Cuesta abajo Tango
Volver Tango
Jorge Alberto Sabato

Carlos Gardel´s undefeated voice

t happened to me forty years ago in Rojas (province of Buenos Aires), my home town: I was going to the place of a boy, a friend of mine "to do my homework" when a newsboy coming from the station crossed running across the square and was shouting: "Read «Crítica» about Gardel’s death".

It happened to me fifteen years ago in Mayagüez, a small town in the interior of Puerto Rico: I was attending a Symposium on Nuclear Energy, when I heard one of the waiters bringing us coffee humming "Volver". I asked him why and he answered me that he was a Gardel fan and that in Mayagüez everybody was, because there "he had sung for the last time, before going to die in Medellín". Furthermore: he invited me to go to visit the theater where he had sung.
So we went, and not only did he show me the theater but also the hotel, from whose balcony, at midnight, Gardel sang for the public gathered at the square.

What was most amazing is that the waiter was only 25 years old but he "knew everything because my father, that was on that evening at the square, told me about it". And a final detail: the local radio in Mayagüez, in 1960 daily broadcast an hour program with Gardel’s recordings.

This happened to me nine years ago, at a cinema theater on 42nd Street in New York: I entered to see "Cuesta abajo" and I found a theater full of Spanish-spoken people (Puerto Ricans, Cubans, Dominicans, Colombians, Spaniards, Peruvians, Mexicans and even Argentines) who, as if they were in a church, attentively followed the movements of El Morocho on the screen and they were shaken when they heard his tangos.

It happened to me only five weeks ago in Caracas (Venezuela): one of the important morning papers published, on the first page of the second section, in two columns and with photographs, a detailed chronicle of what had been the successful debut of Gardel at that city, an episode that had taken place several decades before and which was described with the enthusiasm of something that was still alive.

Of course, they are four unimportant episodes, but they are also four significant expressions of a myth that does not die. Surely many people can tell us similar stories, because we already know that Gardel is a daily presence, something that is part of the natural order of things. But, why in Buenos Aires and at Chivilcoy, in Tucumán and in Bariloche, in Quito and at La Habana, in Medellín and in Santiago de Chile, at Lima and in Los Angeles? And above all, why still, when only we have blurred copies of those so elementary films and records taken from jaded matrixes that were never technically good not even at the time of their birth?

I am not qualifying to explain an enigma so complex, that has summoned essayists and anthropologists, historians and sociologists, poets and prose writers, connoisseurs and charlatans. From the point of view of an old Gardelian devotion I only want to bring to this discussion a couple of guesses and also to assert a certain conviction.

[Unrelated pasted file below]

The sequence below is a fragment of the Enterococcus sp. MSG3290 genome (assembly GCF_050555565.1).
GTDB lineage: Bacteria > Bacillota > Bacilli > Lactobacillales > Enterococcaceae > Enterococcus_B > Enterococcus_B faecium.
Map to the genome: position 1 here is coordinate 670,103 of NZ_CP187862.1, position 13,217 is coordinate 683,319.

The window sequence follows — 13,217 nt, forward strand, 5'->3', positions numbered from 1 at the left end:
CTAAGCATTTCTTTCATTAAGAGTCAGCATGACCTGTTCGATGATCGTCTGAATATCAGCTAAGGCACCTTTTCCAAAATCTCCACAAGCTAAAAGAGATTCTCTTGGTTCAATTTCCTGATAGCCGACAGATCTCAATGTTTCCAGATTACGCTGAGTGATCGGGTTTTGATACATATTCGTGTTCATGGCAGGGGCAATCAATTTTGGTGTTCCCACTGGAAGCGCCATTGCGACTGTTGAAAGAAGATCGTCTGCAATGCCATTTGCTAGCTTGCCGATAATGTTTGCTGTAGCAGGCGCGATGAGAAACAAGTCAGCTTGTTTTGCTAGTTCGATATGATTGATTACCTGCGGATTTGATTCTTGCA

I guess, first, that his success in the rest of Latin America, then and now, has much to do with the fact that Gardel was the first Latin American that conquered the world, thanks to those three magic inventions -the wireless radio, the Victrola and the movies "sound, talkies and musicals"- which carried him to all latitudes.

I soon guess that his success among us, then and now, is connected to the fact that he is the Man of Buenos Aires, then the citizen of our city searching for his authentic self, inevitably finds Gardel, the central protagonist of tango, that is the most authentic popular expression of the loneliness of the man of the city.

After these guesses, the certainty, that of course is a triviality, although forgotten by many in their wise sociopolitical-economic analyses: that his success, here, there and everywhere, is mainly based in his voice. And I am not talking of his strictly musical characteristics, a condition necessary but not sufficient, but of the way in which Gardel handles an instrument so admirable. As he is the one who brought a voice to tango, he is one of its most legitimate parents, and then he really recreates it, at a level many times superior to the one of those who wrote the lyrics and the music.

This is evidenced very clearly, not in the great tangos -they do not need a counsel for the defense-, but in those whose flashiness and vulgarity would hopelessly condemn them to the most definitive oblivion had it not been for Gardel that, hypnotizing his audience, made them believe they are good when they strictly are not more than trash.

The examples abound, but here we have two that Gardel admirably interprets even though they are awful:

Arrésteme, sargento
y póngame cadenas,
si soy un delincuente
que me perdone Dios.

(Arrest me, sargeant and fasten me with chains,
if I am a delinquent may God forgive me.)


Cómo tose la obrerita,
por las noches tose y sufre
por el cruel presentimiento.

(How badly the little girl worker coughs all night long
and suffers because of a cruel premonition.)

In the strictest sense, tangos such as these only exist when Gardel sings them.

Because of that, before such mastery, Enrico Caruso, who knew something about this issue, told him once: "You have a tear in your throat".

It is that voice, that undefeated voice, which legitimately nourishes his everlasting triumph.

Published in La Opinión, Buenos Aires, June 24,1975.